My Frugal Simcha | A Meaningful Bar Mitzvah on a Budget

My Frugal Simcha features reader’s stories about their beautiful simchas – on a budget. If you have hosted a budget-friendly wedding, Bar/Bat Mitzvah, Brit Milah or other simcha, we’d love to read about it! Please fill out this form to submit your story.

Bar Mitzvah on a Budget

By Arielle Schachter

From the time my eldest child (a boy) was a toddler, I had decided that for his Bar Mitzvah, we would host a large Kiddush and call it a day. I had been to several beautiful ones in my shul and I thought I knew what I wanted.

Back then, when I was younger and more sleep deprived, I did not actually consider that a Bar Mitzvah also includes hosting people for Shabbat meals, and having everyone sleep in my home or the homes of my friends.

Fast forward about nine years and the Bar Mitzvah was looming and we had to make some decisions. We are blessed with four children, in the span of 3.5 years. So that means, we have a Bar Mitzvah, and then 5 months later, a twin girl B’not Mitzvah, and then a few years break until the next. All good stuff, but the expenses add up quickly.

The Food

We started to price caterers to do this fancy Kiddush I had always envisioned. The price of a catered Kiddush, and catered Shabbat meals was overwhelming to say the least. We were expecting to host 30+ for dinner, 60+ for lunch and the entire shul for Kiddush. Once I picked my mouth up off of the floor, we decided to revamp the entire event.

I am a big fan of shopping locally when possible, so I started with our local restaurants. As it turns out, our local Israeli restaurant does catering, and they were able to prepare a beautiful and unique Kiddush for the shul.

Instead of the typical salads, pastas, cholent and kugel, we had trays of wraps, 5 different types of salads and the restaurant’s world famous (to us at least) chummus. Since we were serving wraps, people had to make motzei over the wraps, so we included challah rolls for all from our local bakery. Everyone commented on the unique Kiddush, and we saved over a thousand dollars doing it this way.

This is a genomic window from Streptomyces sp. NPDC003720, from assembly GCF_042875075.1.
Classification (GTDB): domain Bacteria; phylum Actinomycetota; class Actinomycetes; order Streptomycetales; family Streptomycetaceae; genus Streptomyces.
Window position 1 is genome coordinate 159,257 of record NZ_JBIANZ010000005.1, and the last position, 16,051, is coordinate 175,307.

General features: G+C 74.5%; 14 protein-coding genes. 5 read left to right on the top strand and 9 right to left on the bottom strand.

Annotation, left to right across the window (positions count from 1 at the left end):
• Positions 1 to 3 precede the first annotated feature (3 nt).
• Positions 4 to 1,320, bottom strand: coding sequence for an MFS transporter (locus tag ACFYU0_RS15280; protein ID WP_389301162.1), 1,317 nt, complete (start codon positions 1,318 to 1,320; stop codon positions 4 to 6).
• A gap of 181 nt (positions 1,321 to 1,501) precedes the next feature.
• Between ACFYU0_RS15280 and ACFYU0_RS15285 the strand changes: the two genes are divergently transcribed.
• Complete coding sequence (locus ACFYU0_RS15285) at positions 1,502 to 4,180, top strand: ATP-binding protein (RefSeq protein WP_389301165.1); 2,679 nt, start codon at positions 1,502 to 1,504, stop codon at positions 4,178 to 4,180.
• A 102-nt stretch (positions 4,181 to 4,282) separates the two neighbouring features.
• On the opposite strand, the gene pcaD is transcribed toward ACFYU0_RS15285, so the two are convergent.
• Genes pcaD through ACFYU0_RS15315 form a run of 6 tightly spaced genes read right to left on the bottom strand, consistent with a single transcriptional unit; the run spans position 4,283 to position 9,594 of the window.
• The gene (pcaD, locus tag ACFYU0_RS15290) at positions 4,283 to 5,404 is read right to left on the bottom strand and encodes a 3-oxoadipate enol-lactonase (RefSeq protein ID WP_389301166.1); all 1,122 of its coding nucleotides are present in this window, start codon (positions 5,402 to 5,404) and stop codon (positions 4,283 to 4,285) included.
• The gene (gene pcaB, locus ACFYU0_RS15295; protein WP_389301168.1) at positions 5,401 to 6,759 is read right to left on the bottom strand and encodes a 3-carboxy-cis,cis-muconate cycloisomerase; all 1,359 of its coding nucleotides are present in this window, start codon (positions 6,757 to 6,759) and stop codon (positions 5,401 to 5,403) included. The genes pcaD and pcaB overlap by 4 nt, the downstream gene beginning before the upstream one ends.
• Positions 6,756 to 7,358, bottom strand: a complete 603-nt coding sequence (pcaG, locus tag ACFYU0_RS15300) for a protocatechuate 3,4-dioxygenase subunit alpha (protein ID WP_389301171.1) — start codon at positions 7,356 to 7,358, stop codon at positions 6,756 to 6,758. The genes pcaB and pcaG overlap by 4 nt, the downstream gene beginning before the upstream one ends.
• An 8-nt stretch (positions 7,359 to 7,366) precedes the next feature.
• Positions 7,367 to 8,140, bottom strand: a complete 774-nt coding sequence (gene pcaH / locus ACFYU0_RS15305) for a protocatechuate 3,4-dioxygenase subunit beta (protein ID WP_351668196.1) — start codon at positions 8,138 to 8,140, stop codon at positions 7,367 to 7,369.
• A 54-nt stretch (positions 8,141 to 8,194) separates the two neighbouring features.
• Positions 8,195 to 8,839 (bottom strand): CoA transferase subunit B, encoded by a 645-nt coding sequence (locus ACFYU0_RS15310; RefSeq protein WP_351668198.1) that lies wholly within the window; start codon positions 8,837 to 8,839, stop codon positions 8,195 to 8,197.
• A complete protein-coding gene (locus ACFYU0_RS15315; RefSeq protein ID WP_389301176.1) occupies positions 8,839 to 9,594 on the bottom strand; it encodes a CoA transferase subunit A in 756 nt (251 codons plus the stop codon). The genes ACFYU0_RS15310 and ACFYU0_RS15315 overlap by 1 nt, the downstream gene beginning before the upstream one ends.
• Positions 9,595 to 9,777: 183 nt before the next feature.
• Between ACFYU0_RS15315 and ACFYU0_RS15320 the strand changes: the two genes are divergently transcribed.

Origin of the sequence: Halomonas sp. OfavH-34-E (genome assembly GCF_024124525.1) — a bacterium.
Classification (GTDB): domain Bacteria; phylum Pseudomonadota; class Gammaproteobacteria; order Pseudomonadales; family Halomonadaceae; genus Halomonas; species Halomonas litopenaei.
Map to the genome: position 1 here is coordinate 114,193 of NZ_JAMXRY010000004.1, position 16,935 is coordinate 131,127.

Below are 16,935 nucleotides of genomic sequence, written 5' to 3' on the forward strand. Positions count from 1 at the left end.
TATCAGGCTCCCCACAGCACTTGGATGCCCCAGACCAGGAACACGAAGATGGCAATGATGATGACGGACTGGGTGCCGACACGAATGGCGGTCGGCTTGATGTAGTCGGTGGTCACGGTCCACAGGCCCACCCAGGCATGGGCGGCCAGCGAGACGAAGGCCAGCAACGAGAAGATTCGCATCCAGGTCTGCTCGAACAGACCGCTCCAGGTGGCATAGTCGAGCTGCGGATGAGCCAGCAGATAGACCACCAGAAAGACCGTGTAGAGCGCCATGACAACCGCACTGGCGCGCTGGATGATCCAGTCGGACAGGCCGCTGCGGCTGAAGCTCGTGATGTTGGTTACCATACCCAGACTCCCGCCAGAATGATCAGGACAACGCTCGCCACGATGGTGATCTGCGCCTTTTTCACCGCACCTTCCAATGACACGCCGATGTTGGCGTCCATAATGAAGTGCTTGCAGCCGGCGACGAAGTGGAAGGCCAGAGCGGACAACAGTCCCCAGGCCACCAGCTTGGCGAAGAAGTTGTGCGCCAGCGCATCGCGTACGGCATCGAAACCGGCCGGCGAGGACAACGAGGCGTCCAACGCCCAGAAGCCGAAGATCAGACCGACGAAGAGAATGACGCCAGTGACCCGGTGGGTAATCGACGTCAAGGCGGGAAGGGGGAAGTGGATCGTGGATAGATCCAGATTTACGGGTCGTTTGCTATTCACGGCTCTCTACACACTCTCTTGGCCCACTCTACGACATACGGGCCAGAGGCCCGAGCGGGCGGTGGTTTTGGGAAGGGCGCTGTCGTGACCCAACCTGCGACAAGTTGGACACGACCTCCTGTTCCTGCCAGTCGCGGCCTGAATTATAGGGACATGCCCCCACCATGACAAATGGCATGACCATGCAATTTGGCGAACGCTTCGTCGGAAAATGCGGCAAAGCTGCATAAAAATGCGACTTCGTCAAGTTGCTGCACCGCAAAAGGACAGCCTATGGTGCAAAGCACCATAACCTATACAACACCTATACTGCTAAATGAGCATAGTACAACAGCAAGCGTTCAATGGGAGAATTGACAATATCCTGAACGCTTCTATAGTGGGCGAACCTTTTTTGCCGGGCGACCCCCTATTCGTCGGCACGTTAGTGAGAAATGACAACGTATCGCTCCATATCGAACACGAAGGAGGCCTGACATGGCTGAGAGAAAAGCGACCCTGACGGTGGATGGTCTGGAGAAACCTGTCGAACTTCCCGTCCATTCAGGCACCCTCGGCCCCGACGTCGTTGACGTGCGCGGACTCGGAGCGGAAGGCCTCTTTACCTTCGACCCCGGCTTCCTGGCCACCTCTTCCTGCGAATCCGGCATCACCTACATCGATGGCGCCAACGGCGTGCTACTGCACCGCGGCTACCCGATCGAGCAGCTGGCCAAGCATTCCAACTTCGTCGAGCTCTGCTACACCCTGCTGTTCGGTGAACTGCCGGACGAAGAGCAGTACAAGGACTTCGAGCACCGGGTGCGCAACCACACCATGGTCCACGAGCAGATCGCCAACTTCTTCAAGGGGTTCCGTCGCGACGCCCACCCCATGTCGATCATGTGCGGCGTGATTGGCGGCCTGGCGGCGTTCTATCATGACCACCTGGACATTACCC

Originally, we were going to have Shabbat meals at the shul. But the cost was way out of our range to have it catered and I did not want to do the cooking myself and make myself crazy. In addition, our shul does not have a cleaning crew until after Shabbat. So that meant if we had dinner in the shul, my husband and I would be sweeping the shul basement at 11pm. No thank you!

In the end, we called around and it turned out that the local Chinese restaurant does catering as well. We hosted Shabbat dinner in our home and the cost was a fraction (a tiny fraction) of the price of a typical Shabbat meal. Instead, we were able to order copious amounts of delicious Chinese food and everyone was happy. After the Kiddush in shul, we were also hosting all out of town guests for lunch (approximately 60 people) in our home.

After researching all of our options, we ended up ordering deli trays from our local Shoprite which has a massive kosher section. Truthfully, we could have done without the deli trays, after the huge delicious shul Kiddush, but we had no way of knowing that. We had delicious deli trays, a fruit tray and a vegetable tray back in our home, where we had set up as many tables as we could squeeze into the space. It was a casual lunch that lasted for hours.